Joe Mathieu: World leaders are meeting in Germany for a major conference on climate change. The nations are all parties to the Paris Agreement, which President Trump has announced the U.S. is withdrawing from. But that's not stopping many from Massachusetts from showing up in Germany to declare their support. WGBH radio's environmental reporter Craig LeMoult is here to talk with us about that. Good morning, Craig. JM: What's the goal of the meeting?
The U.S. Virgin Islands were among the hardest hit areas by Hurricane Irma. Tonia Magras, a St. Thomas native and former WGBH employee, now lives in Waltham and has been struggling to keep in contact with her family in the Caribbean since the storm hit. WGBH's Morning Edition host Joe Mathieu spoke with Magras about how her family is doing. Below is a transcript of their conversation. Click on the audio player above to listen to the interview.
JOE MATHIEU: You're listening to WGBH is Morning Edition. I'm Joe Mathieu. One of the things to come from the two hurricanes we've experienced recently — Harvey two weeks ago, and now Irma — has been closer ties between WGBH News and our public radio colleagues in East Texas and South Florida. Yesterday, 89.7 carried the reporting of WLRN in Miami. We live streamed their coverage all afternoon.
Muck Rack makes it simple to find people, tweets, or articles that mention any name, keyword, company, hashtag etc. We've compiled this guide to help you make the most of your search.
Selecting a term
Start searching tweets, articles from media outlets, articles mentioned in tweets, journalists'
names, titles and bios with some suggested searches:
Companies or Topics (e.g. iPhone, Microsoft)
Phrases (e.g. "cloud computing") — use quotes to keep the terms together
Twitter handles (e.g. @username) — returns those who have mentioned or replied to
Names (e.g. "David Pogue")
Hashtags (e.g. #sxsw, #london2012)
Bio details (e.g. vegan, Olympics, father)
Muck Rack's Advanced Search allows for many boolean operators.
Find results that mention multiple specified terms, use AND or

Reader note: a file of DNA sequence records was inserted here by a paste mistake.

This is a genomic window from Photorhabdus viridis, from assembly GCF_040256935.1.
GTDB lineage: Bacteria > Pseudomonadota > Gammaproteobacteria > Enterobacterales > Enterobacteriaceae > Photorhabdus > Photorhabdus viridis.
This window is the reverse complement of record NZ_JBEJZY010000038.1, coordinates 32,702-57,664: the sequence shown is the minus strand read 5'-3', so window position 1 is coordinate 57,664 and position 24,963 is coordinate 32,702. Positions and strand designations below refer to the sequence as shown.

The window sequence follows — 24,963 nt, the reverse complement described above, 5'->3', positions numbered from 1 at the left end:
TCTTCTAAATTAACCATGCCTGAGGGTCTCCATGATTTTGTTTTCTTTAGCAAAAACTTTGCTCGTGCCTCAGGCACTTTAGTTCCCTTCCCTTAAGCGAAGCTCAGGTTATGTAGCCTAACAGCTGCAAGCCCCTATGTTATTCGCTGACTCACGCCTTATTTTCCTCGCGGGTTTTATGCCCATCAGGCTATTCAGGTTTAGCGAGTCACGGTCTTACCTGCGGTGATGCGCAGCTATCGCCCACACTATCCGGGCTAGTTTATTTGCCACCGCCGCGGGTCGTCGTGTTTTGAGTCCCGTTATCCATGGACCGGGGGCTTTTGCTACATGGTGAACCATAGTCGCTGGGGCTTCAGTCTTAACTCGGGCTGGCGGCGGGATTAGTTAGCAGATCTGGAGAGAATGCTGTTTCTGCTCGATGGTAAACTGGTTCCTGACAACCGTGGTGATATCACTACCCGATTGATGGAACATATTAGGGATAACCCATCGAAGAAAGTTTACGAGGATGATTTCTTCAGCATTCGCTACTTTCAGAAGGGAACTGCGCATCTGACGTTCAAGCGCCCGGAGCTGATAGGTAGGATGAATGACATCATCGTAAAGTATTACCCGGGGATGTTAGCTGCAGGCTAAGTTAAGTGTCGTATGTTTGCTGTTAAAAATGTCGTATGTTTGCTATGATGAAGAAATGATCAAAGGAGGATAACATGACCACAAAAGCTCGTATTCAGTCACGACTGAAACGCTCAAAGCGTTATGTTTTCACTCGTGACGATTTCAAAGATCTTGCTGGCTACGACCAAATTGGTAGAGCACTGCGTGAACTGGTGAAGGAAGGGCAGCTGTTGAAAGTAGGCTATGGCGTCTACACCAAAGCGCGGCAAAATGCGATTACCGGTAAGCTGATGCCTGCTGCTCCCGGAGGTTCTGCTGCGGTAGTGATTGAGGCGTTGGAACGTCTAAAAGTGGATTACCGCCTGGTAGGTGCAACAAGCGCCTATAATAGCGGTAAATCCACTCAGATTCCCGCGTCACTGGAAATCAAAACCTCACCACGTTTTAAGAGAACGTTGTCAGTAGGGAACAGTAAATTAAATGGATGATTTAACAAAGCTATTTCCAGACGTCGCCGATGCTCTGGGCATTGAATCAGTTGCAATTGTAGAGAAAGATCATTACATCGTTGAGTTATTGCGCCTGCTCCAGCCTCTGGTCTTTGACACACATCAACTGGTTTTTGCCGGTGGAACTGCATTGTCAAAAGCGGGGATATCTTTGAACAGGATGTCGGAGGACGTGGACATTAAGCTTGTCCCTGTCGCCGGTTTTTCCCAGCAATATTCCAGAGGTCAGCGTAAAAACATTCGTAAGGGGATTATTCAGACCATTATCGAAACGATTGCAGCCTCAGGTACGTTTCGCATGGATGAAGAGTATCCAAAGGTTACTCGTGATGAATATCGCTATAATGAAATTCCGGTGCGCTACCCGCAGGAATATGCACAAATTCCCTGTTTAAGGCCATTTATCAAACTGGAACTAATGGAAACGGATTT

+. For example, ensure each result contains both Elon Musk and Mark Zuckerberg by
searching Musk AND Zuckerberg or Musk + Zuckerberg.
Use the operators OR or , to broaden your search when you'd like either of
multiple terms to appear in results. (This is the default behavior of our search when no operators
are used). For example, results will contain either cake or cookie by searching cake OR cookie or cake,cookie
Use NOT or - to subtract results from your search. For
example, searching Disney will yield results about the Walt Disney Company as well as Walt Disney
World Resort. To exclude mentions of Disney World, search for Disney -World or Disney
When using one of these operators with a phrase, enclose it in quotation marks. For example, you can
find results about smartphones excluding Apple's iPhone 4S by searching smartphone -"iPhone
Exact case matching or punctuation
If you're searching for a brand name or keyword that relies on specific punctuation marks or capitalization, you can
find results that match your exact query by adding matchcase: before the keyword you're searching for, like matchcase:E*TRADE .
Use parentheses to separate multiple
boolean phrases. For example, to find journalists talking about having fun in Disney World or
Disneyland, search for ("disney world" OR disneyland) AND fun.
An asterisk can be used to search for any variation of a root word truncated by the asterisk. For example, searching for admin* will return results for administrator, administration, administer, administered, etc.
A near operator is an AND operator where you can control the distance between the words. You can vary the distance the near operation uses by adding a forward slash and number (between 0-99) such as strawberries NEAR/10 "whipped cream", which means the strawberries must exist within 10 words of "whipped cream".